A team of researchers at the Santa Fe Institute in New Mexico, USA has been working on the idea of using mobile phone data to help plan the development of power networks in developing countries. Other projects along similar lines are also under way.
Could phone data be the key to economic development in Senegal? A team from the Santa Fe Institute in the United States and the University of Manchester in the UK certainly think so. They have just published a report in which they set out to show how important this data is as a basis for planning the development of electric power infrastructure in a country where 70% of the rural population has no electricity. Despite the lack of power infrastructure, close to 95% of all Senegalese carry cell phones.
Electricity coverage in Senegal: a large percentage of the country is still in the dark
"New, data-driven insight allows us to predict local infrastructure needs with an accuracy that has never been possible before"
Eduardo Martinez-Cesena and Pierluigi Mancarella, academic researchers and teachers at the School of Electrical and Electronic Engineering at the University of Manchester, thought it might be feasible to use mobile phone data as a basis for planning a more efficient power network in Senegal. They used anonymised cell phone data – time and length of calls, which local antennae were used to transmit a call, etc – in order to obtain a clear picture of the population’s electricity requirements. The main advantage of such a method is that the data is gathered in real time and you can see immediately the impact electrification is likely to have on a given area: there will be greater night-time activity and the locality is likely to attract more residents. "This new, data-driven insight into the population dynamics allows us to predict local infrastructure needs with an accuracy that has never been possible before," claims Markus Schläpfer, a postdoctoral fellow at the Santa Fe Institute who is one of the study’s co-authors, in a communiqué.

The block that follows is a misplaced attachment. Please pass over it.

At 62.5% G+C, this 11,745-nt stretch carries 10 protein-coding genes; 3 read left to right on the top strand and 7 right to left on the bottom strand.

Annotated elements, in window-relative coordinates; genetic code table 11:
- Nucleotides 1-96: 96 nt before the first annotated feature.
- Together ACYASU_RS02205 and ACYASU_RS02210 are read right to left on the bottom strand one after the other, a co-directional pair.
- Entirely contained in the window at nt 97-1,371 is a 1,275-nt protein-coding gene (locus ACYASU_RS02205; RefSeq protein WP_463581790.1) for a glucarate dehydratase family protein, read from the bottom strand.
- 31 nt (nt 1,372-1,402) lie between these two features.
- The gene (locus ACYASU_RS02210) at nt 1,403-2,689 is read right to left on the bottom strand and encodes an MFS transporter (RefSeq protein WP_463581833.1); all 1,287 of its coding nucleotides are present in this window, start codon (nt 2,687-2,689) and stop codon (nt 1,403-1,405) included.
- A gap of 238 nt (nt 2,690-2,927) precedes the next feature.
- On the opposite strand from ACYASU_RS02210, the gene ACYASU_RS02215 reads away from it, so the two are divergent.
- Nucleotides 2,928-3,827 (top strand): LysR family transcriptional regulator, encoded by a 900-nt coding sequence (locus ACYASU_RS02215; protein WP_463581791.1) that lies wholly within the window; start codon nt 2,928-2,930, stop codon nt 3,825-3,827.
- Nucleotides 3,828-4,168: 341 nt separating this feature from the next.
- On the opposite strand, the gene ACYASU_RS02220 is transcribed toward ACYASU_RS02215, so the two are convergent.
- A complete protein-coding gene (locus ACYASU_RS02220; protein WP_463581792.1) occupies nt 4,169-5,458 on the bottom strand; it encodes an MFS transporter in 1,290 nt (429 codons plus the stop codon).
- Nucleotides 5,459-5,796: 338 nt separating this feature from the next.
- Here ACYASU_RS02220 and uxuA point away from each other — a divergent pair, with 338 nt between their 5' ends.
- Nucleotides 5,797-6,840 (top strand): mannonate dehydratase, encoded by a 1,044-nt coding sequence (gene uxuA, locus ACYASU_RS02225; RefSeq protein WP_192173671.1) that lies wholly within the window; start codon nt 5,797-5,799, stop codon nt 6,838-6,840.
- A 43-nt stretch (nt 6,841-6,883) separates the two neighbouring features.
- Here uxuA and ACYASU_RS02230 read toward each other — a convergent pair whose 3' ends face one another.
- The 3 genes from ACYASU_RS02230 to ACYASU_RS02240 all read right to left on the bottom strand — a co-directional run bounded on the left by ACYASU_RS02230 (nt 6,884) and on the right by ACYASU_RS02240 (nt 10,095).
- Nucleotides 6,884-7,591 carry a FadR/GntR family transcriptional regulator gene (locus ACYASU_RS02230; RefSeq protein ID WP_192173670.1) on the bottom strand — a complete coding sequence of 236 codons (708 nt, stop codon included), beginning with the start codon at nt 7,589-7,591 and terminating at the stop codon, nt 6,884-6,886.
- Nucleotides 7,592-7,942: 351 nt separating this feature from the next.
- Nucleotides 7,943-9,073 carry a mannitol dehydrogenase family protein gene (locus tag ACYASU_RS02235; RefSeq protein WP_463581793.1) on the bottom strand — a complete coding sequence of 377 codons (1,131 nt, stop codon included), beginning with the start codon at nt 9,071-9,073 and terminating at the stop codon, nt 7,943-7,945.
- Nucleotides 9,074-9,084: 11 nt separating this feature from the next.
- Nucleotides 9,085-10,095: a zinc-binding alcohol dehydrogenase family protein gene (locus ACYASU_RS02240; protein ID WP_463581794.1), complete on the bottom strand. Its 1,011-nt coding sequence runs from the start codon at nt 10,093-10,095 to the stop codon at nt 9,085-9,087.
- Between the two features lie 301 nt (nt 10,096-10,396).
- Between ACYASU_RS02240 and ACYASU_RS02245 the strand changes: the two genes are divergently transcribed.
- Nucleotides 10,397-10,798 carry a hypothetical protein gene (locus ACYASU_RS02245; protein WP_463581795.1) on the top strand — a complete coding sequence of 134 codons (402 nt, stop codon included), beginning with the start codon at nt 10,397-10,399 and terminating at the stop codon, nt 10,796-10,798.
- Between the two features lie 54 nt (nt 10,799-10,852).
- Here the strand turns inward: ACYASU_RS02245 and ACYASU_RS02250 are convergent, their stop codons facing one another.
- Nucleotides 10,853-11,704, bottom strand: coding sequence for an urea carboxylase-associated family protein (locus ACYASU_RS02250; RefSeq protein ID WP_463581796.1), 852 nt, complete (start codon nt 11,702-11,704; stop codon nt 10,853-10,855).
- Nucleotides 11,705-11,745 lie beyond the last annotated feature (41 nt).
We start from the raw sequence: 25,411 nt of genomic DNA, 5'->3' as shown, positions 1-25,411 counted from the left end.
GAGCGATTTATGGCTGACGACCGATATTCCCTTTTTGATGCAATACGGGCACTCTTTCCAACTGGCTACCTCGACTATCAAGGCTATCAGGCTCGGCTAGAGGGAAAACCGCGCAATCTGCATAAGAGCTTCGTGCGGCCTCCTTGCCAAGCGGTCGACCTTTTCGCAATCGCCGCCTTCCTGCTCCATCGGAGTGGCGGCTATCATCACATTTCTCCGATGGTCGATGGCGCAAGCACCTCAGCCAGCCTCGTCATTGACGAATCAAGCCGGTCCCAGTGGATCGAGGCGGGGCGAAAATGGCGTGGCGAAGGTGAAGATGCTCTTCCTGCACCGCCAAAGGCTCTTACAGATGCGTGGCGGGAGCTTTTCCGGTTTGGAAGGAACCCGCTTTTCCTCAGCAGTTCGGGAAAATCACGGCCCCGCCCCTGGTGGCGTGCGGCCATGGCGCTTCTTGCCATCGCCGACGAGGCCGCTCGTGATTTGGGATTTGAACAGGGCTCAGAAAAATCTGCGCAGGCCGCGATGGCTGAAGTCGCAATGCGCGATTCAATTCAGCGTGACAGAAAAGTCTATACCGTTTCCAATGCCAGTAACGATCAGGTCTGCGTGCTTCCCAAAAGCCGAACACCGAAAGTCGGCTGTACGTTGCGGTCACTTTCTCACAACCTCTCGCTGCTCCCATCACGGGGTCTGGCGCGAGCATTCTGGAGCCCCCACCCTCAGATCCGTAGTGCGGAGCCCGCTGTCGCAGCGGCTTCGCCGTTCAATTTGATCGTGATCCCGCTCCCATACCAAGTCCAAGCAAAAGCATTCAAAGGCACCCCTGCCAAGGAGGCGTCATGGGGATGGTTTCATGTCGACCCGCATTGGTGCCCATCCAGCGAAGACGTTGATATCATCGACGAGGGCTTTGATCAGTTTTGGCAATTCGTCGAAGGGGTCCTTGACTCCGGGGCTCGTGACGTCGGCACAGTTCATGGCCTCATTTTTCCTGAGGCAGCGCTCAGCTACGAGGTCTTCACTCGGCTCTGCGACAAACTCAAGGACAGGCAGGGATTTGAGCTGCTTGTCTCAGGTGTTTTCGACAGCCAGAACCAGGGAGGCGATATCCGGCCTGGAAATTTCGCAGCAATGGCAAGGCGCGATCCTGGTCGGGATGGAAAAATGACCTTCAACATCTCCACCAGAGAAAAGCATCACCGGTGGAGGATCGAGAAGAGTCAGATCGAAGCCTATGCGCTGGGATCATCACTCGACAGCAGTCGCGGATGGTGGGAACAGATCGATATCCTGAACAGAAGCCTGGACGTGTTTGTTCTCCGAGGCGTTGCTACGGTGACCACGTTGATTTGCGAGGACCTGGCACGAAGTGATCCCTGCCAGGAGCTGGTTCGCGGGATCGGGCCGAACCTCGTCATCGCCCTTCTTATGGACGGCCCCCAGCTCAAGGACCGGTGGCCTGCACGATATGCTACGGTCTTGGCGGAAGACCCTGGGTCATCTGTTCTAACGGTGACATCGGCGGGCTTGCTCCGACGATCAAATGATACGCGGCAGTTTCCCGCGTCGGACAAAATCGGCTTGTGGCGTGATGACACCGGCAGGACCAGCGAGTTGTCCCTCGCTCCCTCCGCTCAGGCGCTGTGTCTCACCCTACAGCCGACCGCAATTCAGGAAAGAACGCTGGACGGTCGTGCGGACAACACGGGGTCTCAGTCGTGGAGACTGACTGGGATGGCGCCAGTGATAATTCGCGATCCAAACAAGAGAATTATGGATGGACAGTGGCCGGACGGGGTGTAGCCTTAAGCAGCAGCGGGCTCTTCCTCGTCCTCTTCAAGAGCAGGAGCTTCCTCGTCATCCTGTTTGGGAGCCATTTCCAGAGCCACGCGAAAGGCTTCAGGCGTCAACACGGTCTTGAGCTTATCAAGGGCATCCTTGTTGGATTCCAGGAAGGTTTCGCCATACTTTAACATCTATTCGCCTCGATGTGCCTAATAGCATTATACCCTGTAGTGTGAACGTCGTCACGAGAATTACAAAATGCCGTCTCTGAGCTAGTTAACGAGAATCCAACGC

Phone use metrics are especially useful in regions where census data is outdated or entirely lacking. A few months ago, geographers at the Catholic University of Leuven and the Free University of Brussels in Belgium put forward a plan to exploit mobile phone data for the purpose of taking a population census. It should be noted that researchers on all these projects claim to uphold the principle of anonymising data in order to guarantee privacy for information that may well be highly confidential.
Data anonymisation is in fact one of the prerequisites for entries to the Data for Development (D4D) innovation challenge set up by French multinational telecommunications corporation Orange. The company gave researchers access to its data for Senegal this year, having done so for Côte d’Ivoire in 2014. Some 150 teams used this information to devise projects, among them the team from the University of Manchester and the Santa Fe Institute who, working with support from the Cheikh Anta Diop University in Senegal’s capital Dakar, won both the Energy category award and the overall First Prize in the D4D competition. Winners in the other categories used the data to tackle the management of health emergencies (Practical Applications category), the fluctuation of the price of millet (Agriculture category) and the impact of population movements on the spread of malaria (Health category). A large number of projects addressing a wide variety of issues were entered. So does mobile phone data have the potential to help solve any and every problem?